Get a peek inside one of the world’s most extraordinary private gardens at a new exhibition of photographs by John Jencks. Walking in the Universe features photographs of The Garden of Cosmic Speculation, located in the Scottish borders and designed by Jencks’ parents, landscape architect Charles Jencks and Chinese garden designer Maggie Keswick Jencks. Here, John tells us why we should visit the exhibition, and get out in our own gardens more.
Walking in the Universe
Photographs from The Garden of Cosmic Speculation 16 – 26 January 2018
Walking in the Universe exhibition will take place at Sladmore Contemporary, 32 Bruton Place, London, W1J 6NW, 16 – 26 January 2018, Monday to Thursday 10am – 6pm and Friday 10am – 5pm.
Q&A with John Jencks
Can you briefly tell us the story of the Garden of Cosmic Speculation, and your involvement with it?
From the mid 70’s the garden was initially developed as a traditional British country flower garden, with an Asian twist. My grandparents had lived much of their lives in South-East Asia and developed a taste for rhododendrons and the like. In the early 90s my mother, a designer of Chinese Gardens, started work on a land and water dragon. Sadly, my mother became ill and put her energies into setting up Maggie’s Cancer Caring Centres. My dad took over the design and was interested in “using nature to describe nature” and so The Garden of Cosmic Speculation is an expression of the fundamental laws of nature using landform, aluminium and water.
Obviously it’s a real family affair; what made you want to share these images with a larger audience in the capital?
Initially, these images were never planned to be an exhibition. But I’ve always printed my photographs (photographs, to me aren’t completed until they are printed and we all have too many trapped on our computers), a few friends and family members kept telling me they were good and that I should exhibit them and I was lucky enough to find a gallery that agreed.
When and why did you start taking the photographs?
As with all gardens, and all science, it is an ongoing project and in the last few years I have been slowly, and tentatively, becoming a part of the story. It was an incredibly daunting proposition and responsibility, but photography has given me a way to get into the garden on my own terms and find my own perspectives. Dorothea Lange’s quote that “a camera is a tool for learning how to see without a camera” rings true for me on many levels.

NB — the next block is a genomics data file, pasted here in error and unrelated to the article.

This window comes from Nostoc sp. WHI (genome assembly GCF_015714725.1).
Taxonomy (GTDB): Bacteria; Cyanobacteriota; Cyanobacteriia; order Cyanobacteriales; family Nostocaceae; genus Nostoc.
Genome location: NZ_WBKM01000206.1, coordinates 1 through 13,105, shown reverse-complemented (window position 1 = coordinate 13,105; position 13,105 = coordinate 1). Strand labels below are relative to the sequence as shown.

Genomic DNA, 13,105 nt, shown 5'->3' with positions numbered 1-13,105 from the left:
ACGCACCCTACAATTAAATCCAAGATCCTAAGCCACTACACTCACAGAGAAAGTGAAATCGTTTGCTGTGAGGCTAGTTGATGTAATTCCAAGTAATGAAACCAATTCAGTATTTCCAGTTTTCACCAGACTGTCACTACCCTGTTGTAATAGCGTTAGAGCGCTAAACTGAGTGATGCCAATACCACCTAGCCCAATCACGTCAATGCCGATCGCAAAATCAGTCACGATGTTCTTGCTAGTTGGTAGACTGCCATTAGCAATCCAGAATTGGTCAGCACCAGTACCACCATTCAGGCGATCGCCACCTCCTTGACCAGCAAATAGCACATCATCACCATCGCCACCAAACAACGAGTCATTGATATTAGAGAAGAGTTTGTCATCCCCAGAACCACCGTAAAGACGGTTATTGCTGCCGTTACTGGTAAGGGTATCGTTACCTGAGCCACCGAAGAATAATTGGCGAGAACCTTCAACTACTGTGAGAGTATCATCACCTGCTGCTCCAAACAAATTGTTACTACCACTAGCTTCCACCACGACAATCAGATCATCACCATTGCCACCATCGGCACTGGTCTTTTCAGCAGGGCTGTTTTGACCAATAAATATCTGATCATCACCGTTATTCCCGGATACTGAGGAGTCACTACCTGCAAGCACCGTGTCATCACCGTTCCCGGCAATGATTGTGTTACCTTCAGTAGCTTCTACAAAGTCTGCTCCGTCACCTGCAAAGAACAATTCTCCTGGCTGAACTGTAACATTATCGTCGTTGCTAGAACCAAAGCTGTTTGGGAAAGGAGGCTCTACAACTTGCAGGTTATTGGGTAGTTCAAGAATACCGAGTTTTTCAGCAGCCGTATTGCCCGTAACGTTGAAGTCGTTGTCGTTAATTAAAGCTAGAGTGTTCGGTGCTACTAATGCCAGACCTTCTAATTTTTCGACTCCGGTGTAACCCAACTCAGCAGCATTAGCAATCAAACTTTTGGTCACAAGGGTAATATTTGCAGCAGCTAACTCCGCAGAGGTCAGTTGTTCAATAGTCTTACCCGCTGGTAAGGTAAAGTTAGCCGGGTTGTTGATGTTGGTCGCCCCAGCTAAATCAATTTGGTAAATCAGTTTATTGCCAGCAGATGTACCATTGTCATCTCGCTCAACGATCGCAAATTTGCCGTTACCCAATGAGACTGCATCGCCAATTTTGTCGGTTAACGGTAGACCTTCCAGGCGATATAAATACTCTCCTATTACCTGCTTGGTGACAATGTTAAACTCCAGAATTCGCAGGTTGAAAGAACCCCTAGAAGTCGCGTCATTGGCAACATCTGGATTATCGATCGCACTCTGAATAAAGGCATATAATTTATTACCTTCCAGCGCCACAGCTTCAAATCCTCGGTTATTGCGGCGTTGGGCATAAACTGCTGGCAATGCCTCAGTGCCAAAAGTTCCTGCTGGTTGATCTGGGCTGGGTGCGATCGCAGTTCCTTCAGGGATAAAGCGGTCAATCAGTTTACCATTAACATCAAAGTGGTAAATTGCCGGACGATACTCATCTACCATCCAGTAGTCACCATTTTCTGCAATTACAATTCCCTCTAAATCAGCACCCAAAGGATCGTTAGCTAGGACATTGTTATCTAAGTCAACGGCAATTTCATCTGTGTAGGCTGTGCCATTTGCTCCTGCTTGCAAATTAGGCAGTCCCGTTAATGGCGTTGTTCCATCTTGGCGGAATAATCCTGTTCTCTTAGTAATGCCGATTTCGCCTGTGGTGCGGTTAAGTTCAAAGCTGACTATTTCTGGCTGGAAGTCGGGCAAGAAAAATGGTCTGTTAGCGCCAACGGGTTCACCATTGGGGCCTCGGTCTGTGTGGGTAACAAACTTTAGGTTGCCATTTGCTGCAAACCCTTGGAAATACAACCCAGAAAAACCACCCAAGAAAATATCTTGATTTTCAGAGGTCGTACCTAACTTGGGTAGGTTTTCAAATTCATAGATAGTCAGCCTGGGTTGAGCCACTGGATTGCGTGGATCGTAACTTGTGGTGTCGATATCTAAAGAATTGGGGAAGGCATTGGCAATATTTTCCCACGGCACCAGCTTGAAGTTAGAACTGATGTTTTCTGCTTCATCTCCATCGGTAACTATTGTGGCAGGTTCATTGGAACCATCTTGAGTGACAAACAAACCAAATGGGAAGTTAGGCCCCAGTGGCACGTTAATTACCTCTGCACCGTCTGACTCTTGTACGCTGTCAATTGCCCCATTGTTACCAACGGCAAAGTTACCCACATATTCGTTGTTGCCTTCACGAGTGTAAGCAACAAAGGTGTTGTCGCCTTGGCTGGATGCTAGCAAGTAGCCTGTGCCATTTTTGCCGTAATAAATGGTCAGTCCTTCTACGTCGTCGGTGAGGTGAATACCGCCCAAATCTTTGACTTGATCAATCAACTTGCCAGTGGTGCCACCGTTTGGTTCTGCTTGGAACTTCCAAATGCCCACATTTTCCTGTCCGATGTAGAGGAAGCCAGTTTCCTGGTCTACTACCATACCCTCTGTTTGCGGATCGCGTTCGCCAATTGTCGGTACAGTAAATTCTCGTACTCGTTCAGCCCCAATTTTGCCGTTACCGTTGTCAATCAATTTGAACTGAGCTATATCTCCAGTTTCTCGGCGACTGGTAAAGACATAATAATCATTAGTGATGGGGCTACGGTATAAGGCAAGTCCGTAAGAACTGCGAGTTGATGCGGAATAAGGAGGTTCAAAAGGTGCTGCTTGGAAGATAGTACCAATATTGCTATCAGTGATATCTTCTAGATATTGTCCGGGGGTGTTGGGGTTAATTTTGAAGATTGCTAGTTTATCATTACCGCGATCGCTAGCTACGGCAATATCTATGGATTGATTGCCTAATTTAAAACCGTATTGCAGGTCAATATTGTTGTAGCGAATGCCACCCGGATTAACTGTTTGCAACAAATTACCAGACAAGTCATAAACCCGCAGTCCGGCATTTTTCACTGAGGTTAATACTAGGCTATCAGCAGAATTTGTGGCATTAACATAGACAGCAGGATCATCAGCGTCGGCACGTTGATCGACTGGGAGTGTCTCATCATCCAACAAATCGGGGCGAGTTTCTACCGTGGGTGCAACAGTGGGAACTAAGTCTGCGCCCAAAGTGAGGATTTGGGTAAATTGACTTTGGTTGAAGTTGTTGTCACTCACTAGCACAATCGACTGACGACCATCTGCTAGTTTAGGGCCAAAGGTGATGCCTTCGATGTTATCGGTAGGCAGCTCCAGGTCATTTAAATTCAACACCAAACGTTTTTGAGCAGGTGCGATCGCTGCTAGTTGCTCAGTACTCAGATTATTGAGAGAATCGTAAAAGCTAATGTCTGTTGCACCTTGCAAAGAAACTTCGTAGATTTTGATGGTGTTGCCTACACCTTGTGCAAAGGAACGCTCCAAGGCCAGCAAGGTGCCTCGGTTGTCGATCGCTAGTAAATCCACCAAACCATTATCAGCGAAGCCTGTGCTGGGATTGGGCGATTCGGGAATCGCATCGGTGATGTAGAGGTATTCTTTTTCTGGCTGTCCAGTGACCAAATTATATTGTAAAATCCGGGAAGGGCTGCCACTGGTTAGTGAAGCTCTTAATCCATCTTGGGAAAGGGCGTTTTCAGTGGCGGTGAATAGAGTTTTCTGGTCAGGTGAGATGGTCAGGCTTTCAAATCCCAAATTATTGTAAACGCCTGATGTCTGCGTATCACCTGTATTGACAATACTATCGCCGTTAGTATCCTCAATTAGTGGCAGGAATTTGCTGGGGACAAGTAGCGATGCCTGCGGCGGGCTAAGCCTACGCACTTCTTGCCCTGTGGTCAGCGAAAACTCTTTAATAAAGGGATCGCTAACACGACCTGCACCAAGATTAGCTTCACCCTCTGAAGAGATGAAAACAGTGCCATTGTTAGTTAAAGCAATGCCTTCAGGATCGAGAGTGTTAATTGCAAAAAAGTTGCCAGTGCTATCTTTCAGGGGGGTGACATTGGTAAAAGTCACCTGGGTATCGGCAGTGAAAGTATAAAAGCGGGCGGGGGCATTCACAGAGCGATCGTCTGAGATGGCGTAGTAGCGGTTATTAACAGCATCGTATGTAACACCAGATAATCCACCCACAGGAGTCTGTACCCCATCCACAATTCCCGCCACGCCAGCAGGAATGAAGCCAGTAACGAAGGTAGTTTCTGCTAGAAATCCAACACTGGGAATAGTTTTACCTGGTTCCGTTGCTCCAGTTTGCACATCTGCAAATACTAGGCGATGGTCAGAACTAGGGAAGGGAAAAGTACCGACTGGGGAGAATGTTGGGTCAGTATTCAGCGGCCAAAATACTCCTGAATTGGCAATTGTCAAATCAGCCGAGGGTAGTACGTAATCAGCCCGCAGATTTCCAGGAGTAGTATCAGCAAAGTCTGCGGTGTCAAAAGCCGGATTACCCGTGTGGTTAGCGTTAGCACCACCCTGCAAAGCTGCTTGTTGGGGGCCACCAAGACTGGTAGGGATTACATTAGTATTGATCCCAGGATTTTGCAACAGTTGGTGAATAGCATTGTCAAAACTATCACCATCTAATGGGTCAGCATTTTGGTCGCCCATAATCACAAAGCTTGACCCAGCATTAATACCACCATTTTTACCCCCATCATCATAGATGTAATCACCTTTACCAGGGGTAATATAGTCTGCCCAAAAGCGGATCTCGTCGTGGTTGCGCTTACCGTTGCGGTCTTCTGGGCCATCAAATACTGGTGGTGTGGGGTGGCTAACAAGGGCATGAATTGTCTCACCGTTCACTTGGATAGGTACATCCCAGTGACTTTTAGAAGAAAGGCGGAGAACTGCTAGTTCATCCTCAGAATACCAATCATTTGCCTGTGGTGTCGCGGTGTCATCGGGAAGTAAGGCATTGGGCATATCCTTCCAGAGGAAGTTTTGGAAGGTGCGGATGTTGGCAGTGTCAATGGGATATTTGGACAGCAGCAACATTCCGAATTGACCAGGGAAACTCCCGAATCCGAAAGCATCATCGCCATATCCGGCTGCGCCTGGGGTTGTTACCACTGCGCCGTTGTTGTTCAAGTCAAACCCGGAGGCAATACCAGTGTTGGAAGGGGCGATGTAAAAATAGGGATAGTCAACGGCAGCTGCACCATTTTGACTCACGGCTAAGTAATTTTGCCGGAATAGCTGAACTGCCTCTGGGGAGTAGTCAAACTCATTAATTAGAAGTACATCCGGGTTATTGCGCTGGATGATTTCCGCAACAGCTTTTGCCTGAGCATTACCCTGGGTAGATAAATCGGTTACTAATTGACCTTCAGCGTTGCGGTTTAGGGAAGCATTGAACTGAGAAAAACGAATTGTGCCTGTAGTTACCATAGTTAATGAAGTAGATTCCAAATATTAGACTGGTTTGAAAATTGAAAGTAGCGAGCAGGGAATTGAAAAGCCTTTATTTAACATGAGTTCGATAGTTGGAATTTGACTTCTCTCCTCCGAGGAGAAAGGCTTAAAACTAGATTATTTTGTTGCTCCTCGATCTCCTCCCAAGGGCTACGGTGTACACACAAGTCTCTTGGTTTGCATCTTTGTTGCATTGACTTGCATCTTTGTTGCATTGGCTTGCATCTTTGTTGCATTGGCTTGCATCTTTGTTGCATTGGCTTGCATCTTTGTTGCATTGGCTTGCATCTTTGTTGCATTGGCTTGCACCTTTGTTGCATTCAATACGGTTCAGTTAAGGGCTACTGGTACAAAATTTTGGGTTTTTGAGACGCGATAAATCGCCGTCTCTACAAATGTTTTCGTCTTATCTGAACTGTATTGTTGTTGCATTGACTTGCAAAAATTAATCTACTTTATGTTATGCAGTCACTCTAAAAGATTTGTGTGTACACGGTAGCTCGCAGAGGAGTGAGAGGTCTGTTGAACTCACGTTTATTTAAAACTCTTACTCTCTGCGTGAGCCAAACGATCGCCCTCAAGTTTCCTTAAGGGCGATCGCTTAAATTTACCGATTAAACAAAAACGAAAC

What do you hope people will take away from the exhibition?
Hopefully a print or two? The exhibition is being done to benefit Just for Kids Law. We live in a time of great doubt about the meaning of “Britishness”. One of the few universals I’ve found is a belief in the rule of law and If you believe in it, you have to believe in equal access to the law. The quality of legal representation should not be based on what you can afford. I think it’s revolting that legal aid budget has been slashed and so I’m doing my best to plug the gaps. Just for Kids Law provide legal representation for some of the most at risk people in our society and I do what I can to support them.
Why should people spend more time in gardens?
I hear lots of reasons, and many I agree with: exercise, health, aesthetics, but as I’m of a philosophical bent, here’s what I like most. Gardening forces you to engage with a balance between design and nature. If you don’t have a design, your garden will be a mess. However, gardens are living things and unexpected things happen, so if you obsess about your design, you are likely to be frustrated. My favourite moment in a garden is when you are suddenly confronted by something beautiful that is neither wholly designed or natural. Many of my photographs are about capturing these moments. If we can learn to find them in gardens we can find them in the great world too.
What’s next for you and for the garden?
Thus far the garden has been a celebration of scientific achievements— things we’ve worked out. However, the road to these achievements is littered with noble failures, things like alchemy and phrenology. I’m currently trying to conceive an area of the garden that speaks of this idea, but it’s early days and I’m still trying to get my head around it. Fortunately, there’s always a lot of work that needs doing.
The garden opens to the public annually through the Scotland’s Gardens Scheme to raise funds for Maggie’s Centres a cancer care charity conceived of and named in honour of Maggie Keswick Jencks.
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